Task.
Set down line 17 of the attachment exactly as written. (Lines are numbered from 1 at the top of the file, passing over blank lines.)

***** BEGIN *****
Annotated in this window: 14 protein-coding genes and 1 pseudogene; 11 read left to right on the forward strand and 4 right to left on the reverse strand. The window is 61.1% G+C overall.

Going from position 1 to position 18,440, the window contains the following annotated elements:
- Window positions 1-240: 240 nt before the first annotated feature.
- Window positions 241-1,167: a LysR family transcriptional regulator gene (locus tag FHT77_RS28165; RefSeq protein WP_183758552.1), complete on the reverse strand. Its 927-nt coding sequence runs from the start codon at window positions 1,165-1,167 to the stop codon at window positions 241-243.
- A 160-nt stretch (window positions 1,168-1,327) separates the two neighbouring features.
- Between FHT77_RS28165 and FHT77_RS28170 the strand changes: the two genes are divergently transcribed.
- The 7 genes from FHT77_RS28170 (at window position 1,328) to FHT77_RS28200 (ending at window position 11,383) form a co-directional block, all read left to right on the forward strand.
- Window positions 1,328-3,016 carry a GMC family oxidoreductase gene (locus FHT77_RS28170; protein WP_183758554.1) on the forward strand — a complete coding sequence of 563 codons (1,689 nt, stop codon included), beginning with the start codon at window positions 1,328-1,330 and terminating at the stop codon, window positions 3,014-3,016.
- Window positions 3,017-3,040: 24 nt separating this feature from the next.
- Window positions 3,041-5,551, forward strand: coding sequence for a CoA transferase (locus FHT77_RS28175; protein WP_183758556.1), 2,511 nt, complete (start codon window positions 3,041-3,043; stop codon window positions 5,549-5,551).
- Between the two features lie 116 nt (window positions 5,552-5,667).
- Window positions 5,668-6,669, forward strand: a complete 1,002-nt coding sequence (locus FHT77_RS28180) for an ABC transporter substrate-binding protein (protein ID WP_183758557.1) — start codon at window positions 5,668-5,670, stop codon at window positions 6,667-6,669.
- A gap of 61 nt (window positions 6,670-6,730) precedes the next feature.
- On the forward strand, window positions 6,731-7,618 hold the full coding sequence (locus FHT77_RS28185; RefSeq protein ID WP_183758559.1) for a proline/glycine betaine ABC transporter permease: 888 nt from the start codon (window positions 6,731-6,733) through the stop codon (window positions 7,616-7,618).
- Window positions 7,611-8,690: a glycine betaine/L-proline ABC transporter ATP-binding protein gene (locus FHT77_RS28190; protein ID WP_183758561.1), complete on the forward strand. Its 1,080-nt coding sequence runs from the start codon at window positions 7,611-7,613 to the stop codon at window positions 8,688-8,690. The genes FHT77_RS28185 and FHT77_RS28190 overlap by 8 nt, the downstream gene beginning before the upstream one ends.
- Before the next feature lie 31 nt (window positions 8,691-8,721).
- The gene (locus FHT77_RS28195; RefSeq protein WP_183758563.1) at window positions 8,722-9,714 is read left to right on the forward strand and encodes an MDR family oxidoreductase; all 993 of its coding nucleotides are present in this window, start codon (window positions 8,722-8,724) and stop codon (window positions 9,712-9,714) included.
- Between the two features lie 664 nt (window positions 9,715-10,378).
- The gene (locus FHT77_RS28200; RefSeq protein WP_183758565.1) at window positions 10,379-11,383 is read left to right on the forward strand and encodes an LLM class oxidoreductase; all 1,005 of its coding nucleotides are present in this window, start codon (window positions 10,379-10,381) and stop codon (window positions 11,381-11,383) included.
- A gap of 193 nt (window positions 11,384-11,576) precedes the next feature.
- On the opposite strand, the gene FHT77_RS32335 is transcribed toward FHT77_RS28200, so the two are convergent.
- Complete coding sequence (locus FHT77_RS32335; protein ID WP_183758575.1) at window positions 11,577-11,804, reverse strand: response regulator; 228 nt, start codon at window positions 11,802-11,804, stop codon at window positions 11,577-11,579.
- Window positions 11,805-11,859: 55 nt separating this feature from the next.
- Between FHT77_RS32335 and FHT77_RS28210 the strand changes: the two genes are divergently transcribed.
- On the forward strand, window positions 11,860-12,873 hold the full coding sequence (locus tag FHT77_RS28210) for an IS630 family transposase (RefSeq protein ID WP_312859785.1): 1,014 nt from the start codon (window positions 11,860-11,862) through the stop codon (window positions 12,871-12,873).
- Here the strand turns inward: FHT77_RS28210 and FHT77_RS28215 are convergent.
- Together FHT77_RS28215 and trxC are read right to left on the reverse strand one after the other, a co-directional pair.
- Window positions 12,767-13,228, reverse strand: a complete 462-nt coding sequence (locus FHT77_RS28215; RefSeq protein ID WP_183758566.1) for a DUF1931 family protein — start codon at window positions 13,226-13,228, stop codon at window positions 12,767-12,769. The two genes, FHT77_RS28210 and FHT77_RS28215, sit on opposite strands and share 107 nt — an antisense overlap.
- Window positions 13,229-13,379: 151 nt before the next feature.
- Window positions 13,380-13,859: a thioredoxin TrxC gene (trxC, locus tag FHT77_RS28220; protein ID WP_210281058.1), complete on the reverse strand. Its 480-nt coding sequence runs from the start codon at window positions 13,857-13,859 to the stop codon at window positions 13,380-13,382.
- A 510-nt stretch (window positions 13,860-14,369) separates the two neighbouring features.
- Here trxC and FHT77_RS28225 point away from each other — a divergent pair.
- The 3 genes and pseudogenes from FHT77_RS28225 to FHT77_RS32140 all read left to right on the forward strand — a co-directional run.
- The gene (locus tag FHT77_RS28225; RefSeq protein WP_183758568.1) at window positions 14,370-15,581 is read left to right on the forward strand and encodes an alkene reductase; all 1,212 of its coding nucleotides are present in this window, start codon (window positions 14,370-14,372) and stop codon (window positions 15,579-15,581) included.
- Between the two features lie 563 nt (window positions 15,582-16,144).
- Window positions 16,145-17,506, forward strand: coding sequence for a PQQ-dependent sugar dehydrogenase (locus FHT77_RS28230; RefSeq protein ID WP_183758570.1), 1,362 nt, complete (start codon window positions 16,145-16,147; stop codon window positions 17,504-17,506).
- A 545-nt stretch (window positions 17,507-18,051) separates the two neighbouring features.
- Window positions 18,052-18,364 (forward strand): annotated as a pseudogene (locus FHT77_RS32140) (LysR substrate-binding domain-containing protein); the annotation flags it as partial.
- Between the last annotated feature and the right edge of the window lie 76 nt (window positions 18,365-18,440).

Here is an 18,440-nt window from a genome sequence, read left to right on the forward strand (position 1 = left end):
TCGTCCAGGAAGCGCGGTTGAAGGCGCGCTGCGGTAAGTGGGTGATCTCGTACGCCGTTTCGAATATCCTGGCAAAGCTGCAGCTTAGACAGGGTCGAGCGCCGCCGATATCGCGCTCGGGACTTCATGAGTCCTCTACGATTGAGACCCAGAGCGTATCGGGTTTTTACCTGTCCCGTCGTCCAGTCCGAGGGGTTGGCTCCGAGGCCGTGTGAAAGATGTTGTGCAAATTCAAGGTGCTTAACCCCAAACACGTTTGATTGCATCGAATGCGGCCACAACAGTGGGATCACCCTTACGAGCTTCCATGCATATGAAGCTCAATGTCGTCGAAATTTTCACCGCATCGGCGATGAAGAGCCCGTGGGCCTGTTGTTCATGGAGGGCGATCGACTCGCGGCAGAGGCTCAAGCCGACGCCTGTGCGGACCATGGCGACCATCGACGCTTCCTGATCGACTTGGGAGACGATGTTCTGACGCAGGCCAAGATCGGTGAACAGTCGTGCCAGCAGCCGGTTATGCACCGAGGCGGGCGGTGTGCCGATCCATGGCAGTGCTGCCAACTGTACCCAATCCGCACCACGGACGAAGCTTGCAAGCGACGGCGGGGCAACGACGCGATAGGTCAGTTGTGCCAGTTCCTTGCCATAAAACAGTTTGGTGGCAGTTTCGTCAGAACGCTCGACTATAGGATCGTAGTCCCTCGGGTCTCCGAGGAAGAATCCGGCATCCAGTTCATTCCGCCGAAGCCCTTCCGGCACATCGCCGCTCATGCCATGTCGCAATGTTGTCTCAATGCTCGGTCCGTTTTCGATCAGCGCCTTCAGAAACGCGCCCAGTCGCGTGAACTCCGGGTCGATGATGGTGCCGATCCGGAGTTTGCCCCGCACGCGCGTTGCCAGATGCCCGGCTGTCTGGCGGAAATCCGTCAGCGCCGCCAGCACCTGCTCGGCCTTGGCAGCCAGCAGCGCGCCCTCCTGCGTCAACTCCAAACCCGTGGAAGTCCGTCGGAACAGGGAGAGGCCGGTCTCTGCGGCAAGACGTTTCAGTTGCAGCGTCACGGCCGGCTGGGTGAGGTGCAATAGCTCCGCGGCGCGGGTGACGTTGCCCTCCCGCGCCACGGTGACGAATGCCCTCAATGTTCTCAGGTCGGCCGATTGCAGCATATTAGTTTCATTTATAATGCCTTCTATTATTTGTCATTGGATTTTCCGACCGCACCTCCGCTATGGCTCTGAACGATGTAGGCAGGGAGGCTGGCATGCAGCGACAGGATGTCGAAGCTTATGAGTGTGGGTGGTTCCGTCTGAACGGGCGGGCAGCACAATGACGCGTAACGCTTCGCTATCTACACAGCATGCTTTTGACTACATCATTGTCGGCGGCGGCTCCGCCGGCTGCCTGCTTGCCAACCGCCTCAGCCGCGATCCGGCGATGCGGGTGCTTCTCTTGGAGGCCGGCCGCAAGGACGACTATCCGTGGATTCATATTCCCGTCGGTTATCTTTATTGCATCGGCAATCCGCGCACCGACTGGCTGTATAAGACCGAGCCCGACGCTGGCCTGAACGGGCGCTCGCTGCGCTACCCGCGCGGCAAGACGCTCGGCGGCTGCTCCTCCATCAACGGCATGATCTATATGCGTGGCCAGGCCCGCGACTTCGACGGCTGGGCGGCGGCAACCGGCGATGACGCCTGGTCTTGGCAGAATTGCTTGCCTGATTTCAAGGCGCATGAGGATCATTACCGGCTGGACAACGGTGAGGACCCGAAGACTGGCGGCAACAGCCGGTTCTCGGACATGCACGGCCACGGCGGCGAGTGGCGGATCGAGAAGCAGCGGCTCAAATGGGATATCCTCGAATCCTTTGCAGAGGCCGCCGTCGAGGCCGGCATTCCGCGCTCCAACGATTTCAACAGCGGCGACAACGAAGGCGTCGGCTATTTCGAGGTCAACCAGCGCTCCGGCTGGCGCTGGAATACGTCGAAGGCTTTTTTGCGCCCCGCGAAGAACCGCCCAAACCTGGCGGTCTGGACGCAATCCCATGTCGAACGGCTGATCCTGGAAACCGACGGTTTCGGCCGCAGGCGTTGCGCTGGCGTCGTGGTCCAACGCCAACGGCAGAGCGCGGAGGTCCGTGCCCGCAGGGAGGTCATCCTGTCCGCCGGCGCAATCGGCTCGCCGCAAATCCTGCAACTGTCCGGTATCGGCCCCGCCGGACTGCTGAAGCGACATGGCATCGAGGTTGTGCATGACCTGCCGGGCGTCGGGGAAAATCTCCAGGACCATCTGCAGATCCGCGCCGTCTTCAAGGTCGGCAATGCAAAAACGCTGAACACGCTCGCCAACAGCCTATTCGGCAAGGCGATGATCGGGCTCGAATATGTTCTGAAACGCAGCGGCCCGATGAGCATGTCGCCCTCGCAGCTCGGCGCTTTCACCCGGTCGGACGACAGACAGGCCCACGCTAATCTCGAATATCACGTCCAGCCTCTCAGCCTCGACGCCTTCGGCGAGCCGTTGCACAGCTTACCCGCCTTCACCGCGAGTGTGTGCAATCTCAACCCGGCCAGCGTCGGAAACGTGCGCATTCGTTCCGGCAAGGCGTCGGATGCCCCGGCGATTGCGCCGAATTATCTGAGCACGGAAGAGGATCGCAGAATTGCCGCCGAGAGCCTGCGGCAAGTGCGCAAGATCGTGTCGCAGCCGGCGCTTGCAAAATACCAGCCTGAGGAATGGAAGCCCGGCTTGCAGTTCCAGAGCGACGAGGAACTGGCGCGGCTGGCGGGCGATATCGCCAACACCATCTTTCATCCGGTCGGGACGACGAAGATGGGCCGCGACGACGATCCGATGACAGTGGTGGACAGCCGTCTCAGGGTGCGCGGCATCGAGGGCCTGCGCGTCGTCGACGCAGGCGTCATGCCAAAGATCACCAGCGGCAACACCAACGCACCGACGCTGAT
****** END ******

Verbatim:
- The gene (locus FHT77_RS28195; RefSeq protein WP_183758563.1) at window positions 8,722-9,714 is read left to right on the forward strand and encodes an MDR family oxidoreductase; all 993 of its coding nucleotides are present in this window, start codon (window positions 8,722-8,724) and stop codon (window positions 9,712-9,714) included.